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P. 17 - 23 Volume 25, Number 19 february 20-marCh 5, 2013 constrUctIon center to cLose thIs Year, BUt worK Goes on BY KAITLYN MEADE he agency coordinating construction at the World Trade Center and nearby sites is in its last year of operation as the work winds down — but predicts mid to high levels of Downtown construction through 2016. Lower Manhattan Construction Command Center (L.M.C.C.C.) officials are forecasting widespread public works and private development, resulting in over 2,600 units (and this is a low estimate) of residential housing in the next four years. Yet the Command Center is not planning to continue beyond its three-year extension to the end of 2013. T Continued on page 13 SNAKES & DRAGONS Downtown Express photo by Milo Hess Chinatown celebrated the Year of the Snake Sunday with its Lunar New Year parade down Mott St. See P. 16 for more photos of the parade and the firecracker celebration a week ago. Two plans pushed to save Pier 40 fields BY LINCOLN ANDERSON ith two competing proposals recently floated for Pier 40, Community Board 2 will hold a forum on Thurs., Feb. 28 on the ongoing, contentious issue of how best to redevelop the sprawling West Houston St. pier. One of the plans is by a coalition of local youth sports leagues called Pier 40 Champions. Their proposal calls for the construction of two residential towers sited just east of Pier 40 on parkland within the Hudson River Park. Revenue from the towers would help fund repairs and redevelopment of the 15-acre, three-story pier, which needs tens of millions of dollars to fix up its corroded steel support piles and eroded concrete roof. The payoff for the W youth leagues is that the pier would be opened up to increased use for sports fields, which now includes even more field space than it originally did. The field expansion could mean playing time for children in neighborhoods like Tribeca and Battery Park City, and parent leaders further Downtown are beginning to sign onto the Champions plan. The rival concept for Pier 40 is by Douglas Durst, former chairperson of the Friends of Hudson River Park, in partnership with Ben Korman, who formerly ran the pier’s parking operation. It would utilize the pier’s existing shed structure for a mix of high-tech office space and retail, along with parking. Durst is not an advocate for housing either on Pier 40 or anywhere in the park. Allowing housing in the Hudson River Park would require the state Legislature to modify the Hudson River Park Act of 1998, which prohibits residential use. Meanwhile, the Hudson River Park Trust appears favorable toward the Pier 40 Champions plan, with its residential component, as a solution for helping save both Pier 40 and the entire 5-mile-long park, yet, at the same time, is also interested in the idea of parking stackers, as contained in the Durst plan. The park is suffering a serious cash flow problem, which will only worsen in coming years, according to the Trust, as state and city 5 15 CANAL ST RE ET • N YC 10 013 • C OPYRIG HT © 2013 N YC COMMU N ITY MED IA , LLC Continued on page 24 thomPson Gets Low ratInGs From B.P.c. actIVIsts BY TERESE LOEB KREUZER one but not forgotten by Battery Park City residents, Bill Thompson, now running for mayor of New York City, served as chairperson of the Battery Park City Authority between March 2010 and May 2012 when he resigned to work on his mayoral campaign. His 26 months in Battery Park City gave residents a chance to know him better than most other New Yorkers, with their views of him ranging from harsh to non-committal. Several neighborhood activists g Continued on page 7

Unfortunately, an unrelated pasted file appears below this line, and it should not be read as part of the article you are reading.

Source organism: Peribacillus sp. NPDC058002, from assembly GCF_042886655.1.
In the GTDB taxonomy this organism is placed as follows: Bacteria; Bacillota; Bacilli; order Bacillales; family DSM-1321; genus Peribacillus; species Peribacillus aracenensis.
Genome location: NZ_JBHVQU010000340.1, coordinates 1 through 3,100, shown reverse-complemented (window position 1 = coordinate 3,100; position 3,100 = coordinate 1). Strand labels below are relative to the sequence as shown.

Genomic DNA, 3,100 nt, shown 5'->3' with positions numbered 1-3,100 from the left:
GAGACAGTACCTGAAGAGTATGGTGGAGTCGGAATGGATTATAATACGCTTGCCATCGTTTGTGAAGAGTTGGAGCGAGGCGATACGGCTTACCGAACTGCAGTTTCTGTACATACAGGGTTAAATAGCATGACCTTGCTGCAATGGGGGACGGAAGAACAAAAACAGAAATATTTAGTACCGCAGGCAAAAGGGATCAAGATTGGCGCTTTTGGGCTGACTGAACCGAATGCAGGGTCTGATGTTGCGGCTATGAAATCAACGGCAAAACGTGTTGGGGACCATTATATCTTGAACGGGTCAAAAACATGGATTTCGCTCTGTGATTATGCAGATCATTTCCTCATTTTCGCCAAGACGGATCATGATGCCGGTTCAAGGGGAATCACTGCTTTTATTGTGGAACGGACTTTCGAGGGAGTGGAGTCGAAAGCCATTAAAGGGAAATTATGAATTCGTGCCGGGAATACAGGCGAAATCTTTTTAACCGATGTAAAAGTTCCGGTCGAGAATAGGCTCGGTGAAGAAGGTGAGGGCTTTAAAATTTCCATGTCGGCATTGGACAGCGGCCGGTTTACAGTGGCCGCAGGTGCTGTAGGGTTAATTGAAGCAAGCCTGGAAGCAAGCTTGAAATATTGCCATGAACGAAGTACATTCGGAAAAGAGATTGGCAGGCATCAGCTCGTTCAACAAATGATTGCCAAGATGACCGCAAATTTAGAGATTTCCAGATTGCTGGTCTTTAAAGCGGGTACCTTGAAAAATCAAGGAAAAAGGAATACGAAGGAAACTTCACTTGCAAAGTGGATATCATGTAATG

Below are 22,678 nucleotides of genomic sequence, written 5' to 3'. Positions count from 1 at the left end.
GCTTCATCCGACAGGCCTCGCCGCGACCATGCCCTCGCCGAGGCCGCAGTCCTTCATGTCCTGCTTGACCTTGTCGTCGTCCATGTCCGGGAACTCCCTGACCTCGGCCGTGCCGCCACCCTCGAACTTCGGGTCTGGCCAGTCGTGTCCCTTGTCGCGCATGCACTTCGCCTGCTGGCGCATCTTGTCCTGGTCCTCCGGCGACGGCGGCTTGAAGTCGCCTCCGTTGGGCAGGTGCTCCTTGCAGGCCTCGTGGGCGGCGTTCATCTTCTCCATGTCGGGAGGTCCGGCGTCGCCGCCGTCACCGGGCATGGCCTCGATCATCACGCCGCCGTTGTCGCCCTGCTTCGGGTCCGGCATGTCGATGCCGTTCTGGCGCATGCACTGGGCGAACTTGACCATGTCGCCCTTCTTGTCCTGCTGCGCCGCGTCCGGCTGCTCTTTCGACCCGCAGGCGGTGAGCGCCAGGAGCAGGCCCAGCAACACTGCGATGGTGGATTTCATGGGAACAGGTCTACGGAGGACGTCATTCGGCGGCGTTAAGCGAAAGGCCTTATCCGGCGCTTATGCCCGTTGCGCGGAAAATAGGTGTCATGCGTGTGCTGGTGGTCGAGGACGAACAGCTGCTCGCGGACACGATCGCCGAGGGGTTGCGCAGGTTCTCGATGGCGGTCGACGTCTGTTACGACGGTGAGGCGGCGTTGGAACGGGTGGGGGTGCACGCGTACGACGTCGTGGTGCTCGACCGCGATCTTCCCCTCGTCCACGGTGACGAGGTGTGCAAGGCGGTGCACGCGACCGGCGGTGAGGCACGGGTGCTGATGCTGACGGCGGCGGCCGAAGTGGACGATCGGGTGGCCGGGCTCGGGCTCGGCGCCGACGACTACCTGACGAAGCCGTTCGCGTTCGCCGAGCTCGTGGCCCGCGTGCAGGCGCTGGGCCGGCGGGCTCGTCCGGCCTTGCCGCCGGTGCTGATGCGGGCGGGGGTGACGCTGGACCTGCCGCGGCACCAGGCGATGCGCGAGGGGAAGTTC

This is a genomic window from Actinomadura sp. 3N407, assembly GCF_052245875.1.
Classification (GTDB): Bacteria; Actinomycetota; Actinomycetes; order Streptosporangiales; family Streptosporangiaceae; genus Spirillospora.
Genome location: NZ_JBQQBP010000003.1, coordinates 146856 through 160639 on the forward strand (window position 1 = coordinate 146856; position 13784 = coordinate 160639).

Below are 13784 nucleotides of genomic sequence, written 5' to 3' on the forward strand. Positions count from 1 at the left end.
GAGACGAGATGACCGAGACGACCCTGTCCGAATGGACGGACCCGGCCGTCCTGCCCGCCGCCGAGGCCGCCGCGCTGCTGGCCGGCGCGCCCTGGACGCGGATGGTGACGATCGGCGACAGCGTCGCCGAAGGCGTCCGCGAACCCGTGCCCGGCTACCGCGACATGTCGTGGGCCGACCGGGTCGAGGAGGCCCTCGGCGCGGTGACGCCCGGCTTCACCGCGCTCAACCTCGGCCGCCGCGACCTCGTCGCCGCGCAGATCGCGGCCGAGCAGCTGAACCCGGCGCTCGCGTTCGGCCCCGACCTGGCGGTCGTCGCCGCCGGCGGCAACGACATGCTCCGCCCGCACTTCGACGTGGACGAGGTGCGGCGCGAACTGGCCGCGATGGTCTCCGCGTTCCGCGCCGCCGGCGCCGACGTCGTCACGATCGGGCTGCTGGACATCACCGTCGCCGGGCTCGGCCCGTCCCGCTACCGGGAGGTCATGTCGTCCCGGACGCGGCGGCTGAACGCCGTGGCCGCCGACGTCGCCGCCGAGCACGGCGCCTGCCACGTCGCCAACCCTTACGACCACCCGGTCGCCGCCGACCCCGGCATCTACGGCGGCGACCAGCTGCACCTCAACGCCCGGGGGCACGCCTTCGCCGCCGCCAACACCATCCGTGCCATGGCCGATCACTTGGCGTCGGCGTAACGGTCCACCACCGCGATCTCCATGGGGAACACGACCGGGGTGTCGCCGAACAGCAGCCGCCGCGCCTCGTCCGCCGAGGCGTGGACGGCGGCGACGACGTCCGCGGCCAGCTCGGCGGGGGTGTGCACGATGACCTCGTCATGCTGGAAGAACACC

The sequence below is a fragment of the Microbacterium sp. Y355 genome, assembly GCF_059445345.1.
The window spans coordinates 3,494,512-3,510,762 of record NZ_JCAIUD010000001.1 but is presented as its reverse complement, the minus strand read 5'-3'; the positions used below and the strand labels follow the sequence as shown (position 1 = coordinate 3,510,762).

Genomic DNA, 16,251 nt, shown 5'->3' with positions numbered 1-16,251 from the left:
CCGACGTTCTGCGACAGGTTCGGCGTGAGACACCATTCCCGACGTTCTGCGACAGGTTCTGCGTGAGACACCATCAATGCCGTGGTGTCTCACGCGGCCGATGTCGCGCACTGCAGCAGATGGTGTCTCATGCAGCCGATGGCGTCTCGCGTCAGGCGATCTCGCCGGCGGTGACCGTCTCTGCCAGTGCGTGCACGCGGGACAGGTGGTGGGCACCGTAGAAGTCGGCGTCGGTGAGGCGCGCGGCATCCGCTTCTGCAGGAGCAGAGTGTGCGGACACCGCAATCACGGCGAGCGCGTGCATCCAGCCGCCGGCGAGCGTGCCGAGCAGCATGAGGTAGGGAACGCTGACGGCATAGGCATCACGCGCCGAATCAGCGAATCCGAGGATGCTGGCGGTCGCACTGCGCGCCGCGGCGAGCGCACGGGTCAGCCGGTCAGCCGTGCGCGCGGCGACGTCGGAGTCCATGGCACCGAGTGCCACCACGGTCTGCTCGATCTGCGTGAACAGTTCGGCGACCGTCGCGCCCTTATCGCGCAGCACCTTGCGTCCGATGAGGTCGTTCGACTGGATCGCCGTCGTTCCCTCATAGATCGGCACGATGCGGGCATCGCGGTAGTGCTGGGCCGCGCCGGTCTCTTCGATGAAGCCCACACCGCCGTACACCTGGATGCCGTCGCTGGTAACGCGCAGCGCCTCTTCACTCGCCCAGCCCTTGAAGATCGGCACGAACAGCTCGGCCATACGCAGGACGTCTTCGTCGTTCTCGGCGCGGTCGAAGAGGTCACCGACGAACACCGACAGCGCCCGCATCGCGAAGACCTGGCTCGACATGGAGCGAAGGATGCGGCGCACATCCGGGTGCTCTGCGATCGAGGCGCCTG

Downtown Express, Feb. 20, 2013

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